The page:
• Quantifying inflow uncertainties for CFD simulations of the flow in downtown Oklahoma City BUILDING AND ENVIRONMENT Garcia-Sanchez, C., Philips, D. A., Gorle, C. 2014; 78: 118-129
  • The deviation from parallel shear flow as an indicator of linear eddy-viscosity model inaccuracy PHYSICS OF FLUIDS Gorle, C., Larsson, J., EMORY, M., Iaccarino, G. 2014; 26 (5)

    View details for DOI 10.1063/1.4876577

    View details for Web of Science ID 000337103900002

  • A framework for epistemic uncertainty quantification of turbulent scalar flux models for Reynolds-averaged Navier-Stokes simulations PHYSICS OF FLUIDS Gorle, C., Iaccarino, G. 2013; 25 (5)

    View details for DOI 10.1063/1.4807067

    View details for Web of Science ID 000320001200043

  • A Comprehensive Modelling Approach for the Neutral Atmospheric Boundary Layer: Consistent Inflow Conditions, Wall Function and Turbulence Model BOUNDARY-LAYER METEOROLOGY Parente, A., Gorle, C., van Beeck, J., Benocci, C. 2011; 140 (3): 411-428
  • Improved kappa-epsilon model and wall function formulation for the RANS simulation of ABL flows 5th International Symposium on Computational Wind Engineering (CWE2010) Parente, A., Gorle, C., van Beeck, J., Benocci, C. ELSEVIER SCIENCE BV. 2011: 267–78
  • Dispersion in the Wake of a Rectangular Building: Validation of Two Reynolds-Averaged Navier-Stokes Modelling Approaches BOUNDARY-LAYER METEOROLOGY Gorle, C., van Beeck, J., Rambaud, P. 2010; 137 (1): 115-133
  • Stack gas dispersion measurements with Large Scale-PIV, Aspiration Probes and Light Scattering Techniques and comparison with CFD ATMOSPHERIC ENVIRONMENT Nakiboglu, G., Gorle, C., Horvath, I., van Beeck, J., Blocken, B. 2009; 43 (21): 3396-3406
  • CFD modelling of small particle dispersion: The influence of the turbulence kinetic energy in the atmospheric boundary layer ATMOSPHERIC ENVIRONMENT Gorle, C., van Beeck, J., Rarnbaud, P., Van Tendeloo, G. 2009; 43 (3): 673-681
  • Flow analyses in the lower airways: Patient-specific model and boundary conditions MEDICAL ENGINEERING & PHYSICS De Backer, J. W., Vos, W. G., Gorle, C. D., Germonpre, P., Partoens, B., Wuyts, F. L., Parizel, P. M., De Backer, W. 2008; 30 (7): 872-879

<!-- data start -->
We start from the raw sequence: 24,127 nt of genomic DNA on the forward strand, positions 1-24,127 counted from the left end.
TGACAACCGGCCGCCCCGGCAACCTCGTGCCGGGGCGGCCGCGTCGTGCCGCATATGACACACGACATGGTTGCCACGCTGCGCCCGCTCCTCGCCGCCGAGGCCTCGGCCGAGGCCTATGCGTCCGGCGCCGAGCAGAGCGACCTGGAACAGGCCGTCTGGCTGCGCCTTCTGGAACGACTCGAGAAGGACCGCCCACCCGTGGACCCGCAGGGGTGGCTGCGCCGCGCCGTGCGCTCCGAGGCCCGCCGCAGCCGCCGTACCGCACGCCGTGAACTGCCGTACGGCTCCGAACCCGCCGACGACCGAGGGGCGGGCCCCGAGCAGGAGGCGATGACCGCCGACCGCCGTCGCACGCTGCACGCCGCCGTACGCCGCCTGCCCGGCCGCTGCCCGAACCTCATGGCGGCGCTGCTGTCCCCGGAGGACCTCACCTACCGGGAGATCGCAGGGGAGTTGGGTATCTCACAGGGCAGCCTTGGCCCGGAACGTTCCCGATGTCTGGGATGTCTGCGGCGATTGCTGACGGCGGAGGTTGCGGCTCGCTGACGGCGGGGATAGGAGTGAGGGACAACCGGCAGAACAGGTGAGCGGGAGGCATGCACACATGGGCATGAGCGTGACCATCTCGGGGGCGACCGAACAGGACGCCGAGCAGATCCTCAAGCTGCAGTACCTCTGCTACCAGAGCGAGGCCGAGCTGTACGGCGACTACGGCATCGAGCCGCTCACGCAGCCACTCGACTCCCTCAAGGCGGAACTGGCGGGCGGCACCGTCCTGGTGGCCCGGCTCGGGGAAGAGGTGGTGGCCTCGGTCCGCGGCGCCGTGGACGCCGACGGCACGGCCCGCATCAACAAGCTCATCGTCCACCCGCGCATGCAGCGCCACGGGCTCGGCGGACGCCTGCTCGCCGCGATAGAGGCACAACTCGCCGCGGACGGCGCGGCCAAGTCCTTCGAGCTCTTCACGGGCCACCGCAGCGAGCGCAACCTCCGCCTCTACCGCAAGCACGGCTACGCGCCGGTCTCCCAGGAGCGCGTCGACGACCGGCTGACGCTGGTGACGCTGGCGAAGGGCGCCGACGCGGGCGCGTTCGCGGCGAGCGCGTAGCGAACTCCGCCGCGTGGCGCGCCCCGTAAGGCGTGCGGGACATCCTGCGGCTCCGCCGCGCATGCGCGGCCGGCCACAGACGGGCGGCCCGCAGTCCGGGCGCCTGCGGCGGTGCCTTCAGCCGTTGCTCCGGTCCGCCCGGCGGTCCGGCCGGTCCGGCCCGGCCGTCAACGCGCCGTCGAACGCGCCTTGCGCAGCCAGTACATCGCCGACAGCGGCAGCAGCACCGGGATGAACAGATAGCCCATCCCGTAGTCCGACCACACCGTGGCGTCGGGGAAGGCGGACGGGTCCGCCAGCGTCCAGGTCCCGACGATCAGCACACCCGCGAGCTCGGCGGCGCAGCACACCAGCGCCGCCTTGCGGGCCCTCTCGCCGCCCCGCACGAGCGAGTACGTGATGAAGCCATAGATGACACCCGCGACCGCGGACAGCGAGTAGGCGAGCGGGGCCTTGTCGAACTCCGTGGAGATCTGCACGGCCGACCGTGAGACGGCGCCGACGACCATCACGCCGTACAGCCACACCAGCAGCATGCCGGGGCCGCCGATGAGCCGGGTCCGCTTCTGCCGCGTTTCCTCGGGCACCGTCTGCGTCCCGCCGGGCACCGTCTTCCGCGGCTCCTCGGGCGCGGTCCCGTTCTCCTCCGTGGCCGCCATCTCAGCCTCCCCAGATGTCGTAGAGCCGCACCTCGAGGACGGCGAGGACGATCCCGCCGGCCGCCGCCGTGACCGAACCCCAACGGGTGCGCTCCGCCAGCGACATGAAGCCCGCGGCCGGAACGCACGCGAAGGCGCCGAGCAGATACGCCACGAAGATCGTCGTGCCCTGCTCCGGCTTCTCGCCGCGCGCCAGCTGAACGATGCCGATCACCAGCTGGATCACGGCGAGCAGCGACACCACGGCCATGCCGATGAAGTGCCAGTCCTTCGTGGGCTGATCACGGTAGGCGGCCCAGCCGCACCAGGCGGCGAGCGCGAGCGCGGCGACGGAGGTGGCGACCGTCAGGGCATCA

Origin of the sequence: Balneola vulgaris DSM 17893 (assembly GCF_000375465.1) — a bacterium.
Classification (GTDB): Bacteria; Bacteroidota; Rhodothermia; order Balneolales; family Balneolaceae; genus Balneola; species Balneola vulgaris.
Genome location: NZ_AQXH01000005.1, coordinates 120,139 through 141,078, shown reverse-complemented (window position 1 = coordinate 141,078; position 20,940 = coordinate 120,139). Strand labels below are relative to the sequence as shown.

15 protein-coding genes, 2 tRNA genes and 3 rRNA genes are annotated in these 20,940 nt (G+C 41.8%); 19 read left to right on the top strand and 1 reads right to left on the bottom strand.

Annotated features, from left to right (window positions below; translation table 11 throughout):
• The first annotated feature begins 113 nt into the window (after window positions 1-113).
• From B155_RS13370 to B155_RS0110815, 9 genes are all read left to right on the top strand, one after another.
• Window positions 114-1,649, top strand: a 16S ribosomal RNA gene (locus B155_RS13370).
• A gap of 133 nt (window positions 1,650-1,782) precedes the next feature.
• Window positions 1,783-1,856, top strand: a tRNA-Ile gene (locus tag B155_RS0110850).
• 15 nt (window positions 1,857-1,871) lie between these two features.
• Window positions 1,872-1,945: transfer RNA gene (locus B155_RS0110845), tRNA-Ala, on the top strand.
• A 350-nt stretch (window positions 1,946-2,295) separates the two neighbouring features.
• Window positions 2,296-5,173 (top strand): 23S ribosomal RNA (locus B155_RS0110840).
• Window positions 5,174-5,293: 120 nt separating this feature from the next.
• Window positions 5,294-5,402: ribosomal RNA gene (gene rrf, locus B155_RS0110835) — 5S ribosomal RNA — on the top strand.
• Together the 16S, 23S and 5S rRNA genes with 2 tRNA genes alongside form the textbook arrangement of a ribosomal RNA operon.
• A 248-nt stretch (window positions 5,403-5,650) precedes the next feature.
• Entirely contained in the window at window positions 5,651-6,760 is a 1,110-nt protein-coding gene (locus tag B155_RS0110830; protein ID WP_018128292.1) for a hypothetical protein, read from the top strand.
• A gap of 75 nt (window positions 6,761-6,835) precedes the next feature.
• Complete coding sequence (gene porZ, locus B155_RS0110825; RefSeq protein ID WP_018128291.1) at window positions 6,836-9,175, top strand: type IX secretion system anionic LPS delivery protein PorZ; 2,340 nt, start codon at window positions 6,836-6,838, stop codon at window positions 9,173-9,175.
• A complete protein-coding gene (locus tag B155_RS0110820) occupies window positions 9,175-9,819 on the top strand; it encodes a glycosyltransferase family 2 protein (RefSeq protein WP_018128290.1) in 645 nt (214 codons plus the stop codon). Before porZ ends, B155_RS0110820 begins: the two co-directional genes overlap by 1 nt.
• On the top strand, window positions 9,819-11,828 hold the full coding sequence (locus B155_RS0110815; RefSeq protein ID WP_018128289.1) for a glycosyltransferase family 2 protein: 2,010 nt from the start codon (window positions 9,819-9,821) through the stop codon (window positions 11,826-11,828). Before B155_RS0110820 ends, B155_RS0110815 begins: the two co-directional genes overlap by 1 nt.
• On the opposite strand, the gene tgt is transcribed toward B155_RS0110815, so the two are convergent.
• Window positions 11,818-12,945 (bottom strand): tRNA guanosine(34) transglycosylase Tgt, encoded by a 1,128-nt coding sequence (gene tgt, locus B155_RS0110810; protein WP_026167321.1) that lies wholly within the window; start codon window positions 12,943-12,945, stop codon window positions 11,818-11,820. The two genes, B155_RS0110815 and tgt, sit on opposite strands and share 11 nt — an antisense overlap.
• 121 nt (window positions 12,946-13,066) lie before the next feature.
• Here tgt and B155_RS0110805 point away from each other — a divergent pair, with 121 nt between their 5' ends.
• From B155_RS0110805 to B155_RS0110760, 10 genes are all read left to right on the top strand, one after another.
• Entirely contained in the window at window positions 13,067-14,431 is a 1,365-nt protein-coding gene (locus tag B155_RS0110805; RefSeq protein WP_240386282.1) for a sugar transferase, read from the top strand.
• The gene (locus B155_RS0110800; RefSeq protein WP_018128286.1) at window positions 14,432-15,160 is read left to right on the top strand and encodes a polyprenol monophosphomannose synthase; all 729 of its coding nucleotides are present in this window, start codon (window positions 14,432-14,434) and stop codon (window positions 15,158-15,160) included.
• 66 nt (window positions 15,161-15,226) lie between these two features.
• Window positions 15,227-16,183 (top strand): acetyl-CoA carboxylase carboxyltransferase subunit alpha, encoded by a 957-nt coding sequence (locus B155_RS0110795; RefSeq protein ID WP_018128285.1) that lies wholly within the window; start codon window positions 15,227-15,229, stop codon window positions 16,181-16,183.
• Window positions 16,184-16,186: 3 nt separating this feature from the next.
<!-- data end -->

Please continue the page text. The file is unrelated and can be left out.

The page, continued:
Abstract

    Computational fluid dynamics (CFD) is increasingly applied in the respiratory domain. The ability to simulate the flow through a bifurcating tubular system has increased the insight into the internal flow dynamics and the particular characteristics of respiratory flows such as secondary motions and inertial effects. The next step in the evolution is to apply the technique to patient-specific cases, in order to provide more information about pathological airways. This study presents a patient-specific approach where both the geometry and the boundary conditions (BC) are based on individual imaging methods using computed tomography (CT). The internal flow distribution of a 73-year-old female suffering from chronic obstructive pulmonary disease (COPD) is assessed. The validation is performed through the comparison of lung ventilation with gamma scintigraphy. The results show that in order to obtain agreement within the accuracy limits of the gamma scintigraphy scan, both the patient-specific geometry and the BC (driving pressure) play a crucial role. A minimal invasive test (CT scan) supplied enough information to perform an accurate CFD analysis. In the end it was possible to capture the pathological features of the respiratory system using the imaging and computational fluid dynamics techniques. This brings the introduction of this new technique in the clinical practice one step closer.

    View details for DOI 10.1016/j.medengphy.2007.11.002

    View details for Web of Science ID 000259768300009

    View details for PubMedID 18096425